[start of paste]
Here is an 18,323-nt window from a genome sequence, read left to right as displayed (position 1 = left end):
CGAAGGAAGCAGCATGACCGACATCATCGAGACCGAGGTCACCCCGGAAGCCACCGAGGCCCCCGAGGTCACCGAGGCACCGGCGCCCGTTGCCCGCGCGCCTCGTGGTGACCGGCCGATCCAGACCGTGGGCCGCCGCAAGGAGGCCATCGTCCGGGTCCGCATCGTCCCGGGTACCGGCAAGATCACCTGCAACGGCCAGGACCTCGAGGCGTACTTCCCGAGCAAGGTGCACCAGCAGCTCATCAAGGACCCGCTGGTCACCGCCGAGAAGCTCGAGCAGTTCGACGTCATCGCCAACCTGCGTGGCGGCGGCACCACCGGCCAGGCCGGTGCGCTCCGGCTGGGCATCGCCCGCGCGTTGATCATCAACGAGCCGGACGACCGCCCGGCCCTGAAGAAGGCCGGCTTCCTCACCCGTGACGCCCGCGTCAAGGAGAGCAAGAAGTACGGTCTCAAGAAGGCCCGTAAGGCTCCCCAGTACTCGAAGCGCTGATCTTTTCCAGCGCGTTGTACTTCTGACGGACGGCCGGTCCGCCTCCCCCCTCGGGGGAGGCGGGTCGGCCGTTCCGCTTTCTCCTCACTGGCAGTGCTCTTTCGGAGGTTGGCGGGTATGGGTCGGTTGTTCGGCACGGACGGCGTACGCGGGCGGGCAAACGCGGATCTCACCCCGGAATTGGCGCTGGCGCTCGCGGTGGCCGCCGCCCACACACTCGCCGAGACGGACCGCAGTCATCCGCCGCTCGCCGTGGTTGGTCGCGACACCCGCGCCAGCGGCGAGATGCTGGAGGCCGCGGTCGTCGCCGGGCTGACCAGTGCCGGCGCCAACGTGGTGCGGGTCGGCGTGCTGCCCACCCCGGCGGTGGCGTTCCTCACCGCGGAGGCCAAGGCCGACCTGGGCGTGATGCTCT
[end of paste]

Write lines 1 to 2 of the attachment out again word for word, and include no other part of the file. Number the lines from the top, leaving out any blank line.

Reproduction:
Here is an 18,323-nt window from a genome sequence, read left to right as displayed (position 1 = left end):
CGAAGGAAGCAGCATGACCGACATCATCGAGACCGAGGTCACCCCGGAAGCCACCGAGGCCCCCGAGGTCACCGAGGCACCGGCGCCCGTTGCCCGCGCGCCTCGTGGTGACCGGCCGATCCAGACCGTGGGCCGCCGCAAGGAGGCCATCGTCCGGGTCCGCATCGTCCCGGGTACCGGCAAGATCACCTGCAACGGCCAGGACCTCGAGGCGTACTTCCCGAGCAAGGTGCACCAGCAGCTCATCAAGGACCCGCTGGTCACCGCCGAGAAGCTCGAGCAGTTCGACGTCATCGCCAACCTGCGTGGCGGCGGCACCACCGGCCAGGCCGGTGCGCTCCGGCTGGGCATCGCCCGCGCGTTGATCATCAACGAGCCGGACGACCGCCCGGCCCTGAAGAAGGCCGGCTTCCTCACCCGTGACGCCCGCGTCAAGGAGAGCAAGAAGTACGGTCTCAAGAAGGCCCGTAAGGCTCCCCAGTACTCGAAGCGCTGATCTTTTCCAGCGCGTTGTACTTCTGACGGACGGCCGGTCCGCCTCCCCCCTCGGGGGAGGCGGGTCGGCCGTTCCGCTTTCTCCTCACTGGCAGTGCTCTTTCGGAGGTTGGCGGGTATGGGTCGGTTGTTCGGCACGGACGGCGTACGCGGGCGGGCAAACGCGGATCTCACCCCGGAATTGGCGCTGGCGCTCGCGGTGGCCGCCGCCCACACACTCGCCGAGACGGACCGCAGTCATCCGCCGCTCGCCGTGGTTGGTCGCGACACCCGCGCCAGCGGCGAGATGCTGGAGGCCGCGGTCGTCGCCGGGCTGACCAGTGCCGGCGCCAACGTGGTGCGGGTCGGCGTGCTGCCCACCCCGGCGGTGGCGTTCCTCACCGCGGAGGCCAAGGCCGACCTGGGCGTGATGCTCT